©2022 Michael Raven
Soft glow the tunnel twist-turning underwards, diving below verdant surface emerald and standing stone. No light cast and I can begin to see as she leads, everso away. The ground gives way to rock and hard and the green-cast light grows stronger. The awe fills more than fear and the connections trace clear.
“You can see.”
No question there, but a grunted affirmation a prelude to her sigh.
“Imagining is easy, being is hard.”
I nod. “I always wondered if it was true. Will being grow stronger or will it always reflect darkly the shadows inside?”
A noncommittal sound. “Depends, these things.”
I look down at the ghost of her: crimson forest flame, ash black, and virgin snow. “Are you always thus?”
“Sometimes I am just white, as your thoughts apprehend. Sometimes I am fox.”
“That’s not wh–“
“That’s exactly as you meant it, but think yourself rude and change queries. And yes, I am also cryptic. Some secrets are best discovered in the seeking rather than in the telling.”
I can not see in the light, far too dim to read much aside from general shape and colour, but I feel the smirk.
Light opens into the womb, here the heart beat thrummed and filled the empty more than before. Cascades and island, a tree standing center. Perhaps it is oak, but I still am mostly blind in a fog of lens-cast myrk. My eyes have yet to open more than slits, except there are no slits, just partial seeing.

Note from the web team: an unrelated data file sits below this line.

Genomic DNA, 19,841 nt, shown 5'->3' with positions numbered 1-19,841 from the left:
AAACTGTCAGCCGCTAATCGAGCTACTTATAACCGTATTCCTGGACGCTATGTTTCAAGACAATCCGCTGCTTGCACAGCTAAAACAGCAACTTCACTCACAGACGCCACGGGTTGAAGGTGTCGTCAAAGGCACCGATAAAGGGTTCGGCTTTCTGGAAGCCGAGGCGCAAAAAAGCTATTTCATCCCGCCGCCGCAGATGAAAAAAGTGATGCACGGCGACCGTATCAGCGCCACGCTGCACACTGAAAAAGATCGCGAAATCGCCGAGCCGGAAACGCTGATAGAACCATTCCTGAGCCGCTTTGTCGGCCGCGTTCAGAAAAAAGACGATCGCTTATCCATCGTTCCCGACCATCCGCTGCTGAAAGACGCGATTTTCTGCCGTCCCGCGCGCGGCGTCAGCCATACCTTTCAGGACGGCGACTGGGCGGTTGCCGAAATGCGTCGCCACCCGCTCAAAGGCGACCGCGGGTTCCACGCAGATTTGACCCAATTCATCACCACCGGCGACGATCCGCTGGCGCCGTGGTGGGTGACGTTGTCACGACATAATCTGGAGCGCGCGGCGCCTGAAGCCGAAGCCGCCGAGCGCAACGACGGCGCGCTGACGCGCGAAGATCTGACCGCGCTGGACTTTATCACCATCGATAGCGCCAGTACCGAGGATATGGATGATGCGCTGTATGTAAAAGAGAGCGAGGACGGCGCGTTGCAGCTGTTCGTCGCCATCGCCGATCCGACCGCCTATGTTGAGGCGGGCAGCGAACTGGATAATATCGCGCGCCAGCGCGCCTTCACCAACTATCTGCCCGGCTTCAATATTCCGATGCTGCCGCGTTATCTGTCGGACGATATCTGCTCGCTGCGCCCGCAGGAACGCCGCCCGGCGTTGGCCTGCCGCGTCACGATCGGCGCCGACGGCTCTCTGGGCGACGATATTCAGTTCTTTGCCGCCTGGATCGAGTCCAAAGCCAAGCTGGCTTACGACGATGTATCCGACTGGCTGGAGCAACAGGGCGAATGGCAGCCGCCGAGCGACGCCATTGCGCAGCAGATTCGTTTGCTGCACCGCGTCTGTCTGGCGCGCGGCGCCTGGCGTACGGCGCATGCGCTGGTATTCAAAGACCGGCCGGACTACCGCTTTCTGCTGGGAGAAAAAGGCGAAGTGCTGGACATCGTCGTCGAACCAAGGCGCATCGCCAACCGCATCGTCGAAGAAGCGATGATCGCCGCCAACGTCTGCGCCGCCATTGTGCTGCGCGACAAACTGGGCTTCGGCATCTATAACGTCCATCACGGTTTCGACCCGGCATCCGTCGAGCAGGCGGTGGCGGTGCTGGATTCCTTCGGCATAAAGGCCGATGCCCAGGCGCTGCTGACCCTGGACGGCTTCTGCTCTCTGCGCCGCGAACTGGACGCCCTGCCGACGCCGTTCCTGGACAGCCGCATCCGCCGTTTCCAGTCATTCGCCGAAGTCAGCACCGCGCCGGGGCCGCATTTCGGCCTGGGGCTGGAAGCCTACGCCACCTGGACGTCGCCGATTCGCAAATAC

“Is she there?” I ask.
Sometimes Fox looks up, wry grin cut by teeth meant to rend, tear and shake to death her quarry. “You are, as always, impatient. She is there, but not there. And you won’t see her when she is mostly there.”
It makes little sense, but I nod as if it does and she casts that toothsome grin again, the one that says she knows I am lying. I shrug. What else am I to do?
“The Lady of Shadows waits for you across the water. She won’t tell you much more, but she will open your eyes. Unless she blinds you. She may do that if she decides it is the best way for you to see.”
I have been getting these threats for a while know. Everyone wants my eyes bound and hollow. I almost wish they would get on with it instead of casting threats. Even if I’m sure it might be a horrible thing, I want to finally see, as they promise me.
She hands me two coins: one cast in the Eye of Ra, the other of Horus. “Pay with the correct one when the time comes.” She fades into the gathering fingers of mist.
“Which is the correct one?” I ask after the evaporating shape.
Her voice fades with her shape. “Yes,” she says, turning my own jest back on me. I realize why people hate it so as the words, too, are consumed.
The island then…